Having high expectations of yourself can be positive and motivating — until it’s not. You see, such a mindset can set you up to be a perfectionist. This personality/behavioral trait guides you into comparing yourself against unattainable standards. As a result, you suffer from a fear of failure which, in turn, causes you to become a procrastinator. Simply, if only perfection can be considered a success, it often feels best to put things off or not even try.
There are many other red flags to watch for. So, let’s start by identifying a few such signs before digger deeper to explore possible sources for perfectionism.
A Few Signs that You Might Be a Perfectionist
- Not appreciating the process: All that matters is the result.
- Black-and-white thinking: “Almost perfect” = failure.
- Self-criticism: They see mistakes and flaws everywhere.
- Low self-esteem: This is the inevitable outcome of self-criticism.
- Defensiveness: There’s no such thing as “constructive criticism.”
- Depression: If all that matters is the end result, this does not contribute to a happy state of mind.
Does Perfectionism Stem from a Specific Source?
We return to the question at hand. So many factors go into creating a person’s worldview. However, on a more universal level, there are some very common threads that can create a climate of perfectionism in a person’s life. For example:
Perhaps the top indicator of perfectionism is how someone has been parented. Parents who are demanding are often the ones who set unrealistic standards that can haunt a perfectionist for years. Mistakes result in punishment and foster a fear-driven form of motivation. Even when the parents are no longer in control, the perfectionist will fulfill the role they once played.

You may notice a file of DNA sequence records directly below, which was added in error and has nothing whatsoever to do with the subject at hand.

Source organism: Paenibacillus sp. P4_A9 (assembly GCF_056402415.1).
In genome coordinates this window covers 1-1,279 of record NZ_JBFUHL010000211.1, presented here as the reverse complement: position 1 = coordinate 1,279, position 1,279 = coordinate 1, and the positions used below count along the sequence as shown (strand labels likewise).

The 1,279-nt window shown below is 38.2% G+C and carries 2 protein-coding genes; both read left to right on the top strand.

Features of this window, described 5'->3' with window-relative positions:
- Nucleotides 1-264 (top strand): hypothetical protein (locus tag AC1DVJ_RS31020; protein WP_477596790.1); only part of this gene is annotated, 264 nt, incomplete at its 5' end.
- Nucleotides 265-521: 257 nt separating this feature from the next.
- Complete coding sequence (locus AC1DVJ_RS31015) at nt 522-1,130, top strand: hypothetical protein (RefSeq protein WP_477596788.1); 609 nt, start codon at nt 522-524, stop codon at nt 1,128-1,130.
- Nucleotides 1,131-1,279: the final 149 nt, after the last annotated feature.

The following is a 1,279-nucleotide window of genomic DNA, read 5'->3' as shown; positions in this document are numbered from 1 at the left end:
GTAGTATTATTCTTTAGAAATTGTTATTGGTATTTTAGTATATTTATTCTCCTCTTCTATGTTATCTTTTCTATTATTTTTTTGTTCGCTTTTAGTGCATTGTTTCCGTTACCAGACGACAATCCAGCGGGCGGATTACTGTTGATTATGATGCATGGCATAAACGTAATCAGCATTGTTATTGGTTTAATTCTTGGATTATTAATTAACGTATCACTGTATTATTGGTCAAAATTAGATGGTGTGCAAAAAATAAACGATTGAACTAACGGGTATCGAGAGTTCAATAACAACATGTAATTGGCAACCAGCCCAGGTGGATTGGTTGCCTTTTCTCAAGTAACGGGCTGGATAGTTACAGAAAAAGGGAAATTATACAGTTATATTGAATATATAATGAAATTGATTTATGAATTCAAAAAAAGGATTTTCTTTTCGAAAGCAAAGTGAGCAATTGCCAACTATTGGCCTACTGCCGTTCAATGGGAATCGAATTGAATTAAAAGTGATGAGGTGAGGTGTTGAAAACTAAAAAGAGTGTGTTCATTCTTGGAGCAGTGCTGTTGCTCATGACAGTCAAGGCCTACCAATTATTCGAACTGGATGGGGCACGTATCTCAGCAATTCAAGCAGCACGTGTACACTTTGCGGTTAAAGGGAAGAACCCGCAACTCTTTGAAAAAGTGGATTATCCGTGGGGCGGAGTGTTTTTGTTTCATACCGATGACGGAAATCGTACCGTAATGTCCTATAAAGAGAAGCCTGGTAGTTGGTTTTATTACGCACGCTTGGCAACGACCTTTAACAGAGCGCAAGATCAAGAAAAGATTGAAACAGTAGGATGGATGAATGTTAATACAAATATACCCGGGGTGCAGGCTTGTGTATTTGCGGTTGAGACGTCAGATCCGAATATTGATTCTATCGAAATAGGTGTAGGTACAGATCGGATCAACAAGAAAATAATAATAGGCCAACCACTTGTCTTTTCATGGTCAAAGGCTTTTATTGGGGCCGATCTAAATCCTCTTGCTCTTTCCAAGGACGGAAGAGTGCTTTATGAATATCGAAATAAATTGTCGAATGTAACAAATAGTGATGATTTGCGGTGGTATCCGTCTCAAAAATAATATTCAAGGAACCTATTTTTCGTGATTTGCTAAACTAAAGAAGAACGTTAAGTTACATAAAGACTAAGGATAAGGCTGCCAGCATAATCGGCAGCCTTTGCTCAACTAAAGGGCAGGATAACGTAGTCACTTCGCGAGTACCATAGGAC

Another childhood predictor of perfectionism is trauma. It could be abuse, neglect, or anything else that conditions the child that they are to blame because they weren’t “perfect.”
Some of these elements have been touched on above. A person with low self-esteem — for any reason — can learn to fear making mistakes. They fear being embarrassed in front of others and exaggerate how that might feel. Such a choice is rooted in a dread of not being good enough. When self-doubt is addressed via therapy, it can contribute mightily to lessening the hold perfectionism has on you.
A common outcome of anxiety is a desire to control things. You desperately want to know in advance what will happen and how it’ll go. So, you try to control everything. If you don’t make the “right” choices, you tell yourself, you are setting yourself up for stress and possibly humiliation. The only solution to this kind of perception is to be perfect. If you recognize that perfection is actually unattainable, it leads to the fear of failure and procrastination mentioned above.
How to Deal with Perfectionism
For starters, you don’t want to convince yourself that you need the “perfect” way to manage this problem. Instead, practice making small, subtle choices that can facilitate a shift, e.g.
- Expose yourself to situations you usually avoid
- Practice patience and self-compassion
- Stop comparing yourself to others; run your own race
- Recognize mistakes as normal, unavoidable, and potential lessons
- Be more spontaneous
- Challenge your critical inner voice
All of the above suggestions are made more accessible when you work with a therapist. Your weekly sessions are where you explore your state of mind, the factors that created it, and the approaches you need to foster change. Perfectionism is not carved in stone. You can address it, manage it, and reduce it. If this way of thinking is interfering with your joy, let’s talk. I’d love to help you get on a path to a healthy, productive lifestyle through anxiety therapy.